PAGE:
The amount of Alizarine paste, dry in the 35 cc. of orange-red gasoline and the amount of caustic soda in the 4 cc. of the 40% NaOH solution is always so exactly the same, that the shade of lavender is always the same under all conditions. If the exact amount of both ingredients entering into the coloring reaction, or at least of one of the said ingredients, for instance the volume and concentration of the caustic soda solution is withheld from the party to be controlled, then in ignorance of the particular concentrations on which the test is based, it will be next to impossible for him to imitate the critical shade.
Instead of the dyestuffs mentioned in above example for the purpose of giving the gasoline a color, any other dyestufl' may be applied giving a particular desired color and the admixture to this dyestufi must, of course, be such to give later on with the reagent, for instance, sodium hydroxide, a color which is in contrast with the color the gasoline dyesturl' will produce.
How my new invention may be varied, is, for instance, shown by the next example.
Example 11 I produce a mixture of 95 parts, by weight, oi Oil Red 313, or Oil Red 0. (Color Index Number 248) 5 parts, by weight, of fluoresceine, (Color Index Number 766) and add to this mixture one pound to 5000 gallons of gasoline. Upon dissolving, this mixture colors the gasoline with the standard shade of red. It I then take 35 cc. oi. the thus colored gasoline and add to it 4 cc. of an aqueous solution containing 40% sodium hydroxide, an iridescent green-yellowish shade is obtained at the bottom of the solution.
Instead of the oil soluble colors mentioned in the foregoing examples, I may also use Oil Orange G, (Color Index Number 24) Oil Scarlet, (Color Index No. '73) or any other oil soluble color known to produce any desired color or shade; and
as far as the admixed coloring substance is concerned, I am not restricted to organic dyestuffs, but can also resort to inorganic substances, such as iron chloride, which, when present in the gasoline and tested with an aqueous solution of potassium rhodanate, even in an immense dilution, gives a blood-red color. However, organic preparations are generally more suitable for the purposes of my invention, as with inorganic compounds the danger arises that they may segregate out of the gasoline and may clog the pipes of the measuring devices of the selling station.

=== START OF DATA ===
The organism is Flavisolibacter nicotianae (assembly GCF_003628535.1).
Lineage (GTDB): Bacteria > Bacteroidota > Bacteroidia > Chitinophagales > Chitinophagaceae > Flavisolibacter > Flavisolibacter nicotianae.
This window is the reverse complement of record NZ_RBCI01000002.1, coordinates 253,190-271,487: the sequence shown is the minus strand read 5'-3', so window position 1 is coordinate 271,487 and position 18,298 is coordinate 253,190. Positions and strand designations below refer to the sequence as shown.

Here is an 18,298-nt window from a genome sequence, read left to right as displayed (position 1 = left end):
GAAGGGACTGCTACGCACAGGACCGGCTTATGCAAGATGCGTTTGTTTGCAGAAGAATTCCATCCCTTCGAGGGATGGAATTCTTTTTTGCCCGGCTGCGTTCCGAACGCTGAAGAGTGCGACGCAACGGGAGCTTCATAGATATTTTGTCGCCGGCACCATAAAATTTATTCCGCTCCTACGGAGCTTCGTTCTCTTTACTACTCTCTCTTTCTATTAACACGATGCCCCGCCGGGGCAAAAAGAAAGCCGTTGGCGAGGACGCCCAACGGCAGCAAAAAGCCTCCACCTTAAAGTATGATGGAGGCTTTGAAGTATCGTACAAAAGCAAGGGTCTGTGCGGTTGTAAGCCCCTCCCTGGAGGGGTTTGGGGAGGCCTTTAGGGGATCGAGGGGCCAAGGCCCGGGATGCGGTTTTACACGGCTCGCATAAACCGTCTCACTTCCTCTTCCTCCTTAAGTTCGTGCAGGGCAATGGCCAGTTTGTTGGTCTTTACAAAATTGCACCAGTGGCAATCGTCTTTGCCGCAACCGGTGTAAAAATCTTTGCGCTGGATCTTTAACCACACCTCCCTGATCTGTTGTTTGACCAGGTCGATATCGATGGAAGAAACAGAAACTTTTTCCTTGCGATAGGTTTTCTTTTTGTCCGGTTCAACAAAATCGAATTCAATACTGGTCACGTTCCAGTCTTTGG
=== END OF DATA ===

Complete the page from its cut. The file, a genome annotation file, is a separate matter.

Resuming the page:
Besides water as a medium or solvent, incompatible with the hydrocarbons, carrying the reagent, I may also apply any other solvent of sodium hydroxide and of the other substances, acting as reagents, which do not dissolve in or mix with the hydrocarbons to be tested; so glycerol is a very convenient medium for the purposes ot my invention. 4
Whenever I speak in the appending claims that the substances, added to the gasoline or other commercial hydrocarbons, give (or color") the same a desired color, I mean to include in said term "give" or color" also that they leave the hydrocarbons in a desired color, for instance, gasoline in its natural, water-like color.
What I claim is: l
1. The composition of matter for testing the identity of commercial hydrocarbons, consisting of a mixture of Oil Orange concentrated, Oil Red 33, and Alizarine paste dry, said mixture being dissolved in the hydrocarbon with an orange-red color, one ingredient of said mixture giving with sodium hydroxide solution a lavender color in the aqueous solution.
2. The composition of matter for testing the identity or commercial hydrocarbons, consisting of a mixture of Parts Oil Orange concentrated 85-80 Oil Red 33 8 Alizarine paste dry 5-12 all parts being by weight, said mixture being dissolved in the hydrocarbon with an orange-red color, one ingredient of said mixture giving with sodium-hydroxide solution a lavender color in the aqueous solution.
3. The composition of matter for testing the identity of hydrocarbons, consisting of Oil Red 3B, and fluoresceine, coloring the hydrocarbon red and yielding with an aqueous alkali metal hydroxide solution a green-yellowish color.
4. The composition of matter for testing the identity oi! hydrocarbons, as described by claim 3, consisting of 95 parts oi! 011 Red 313, and 5 parts of fluoresceine.
GEORGE L. ARMOUR.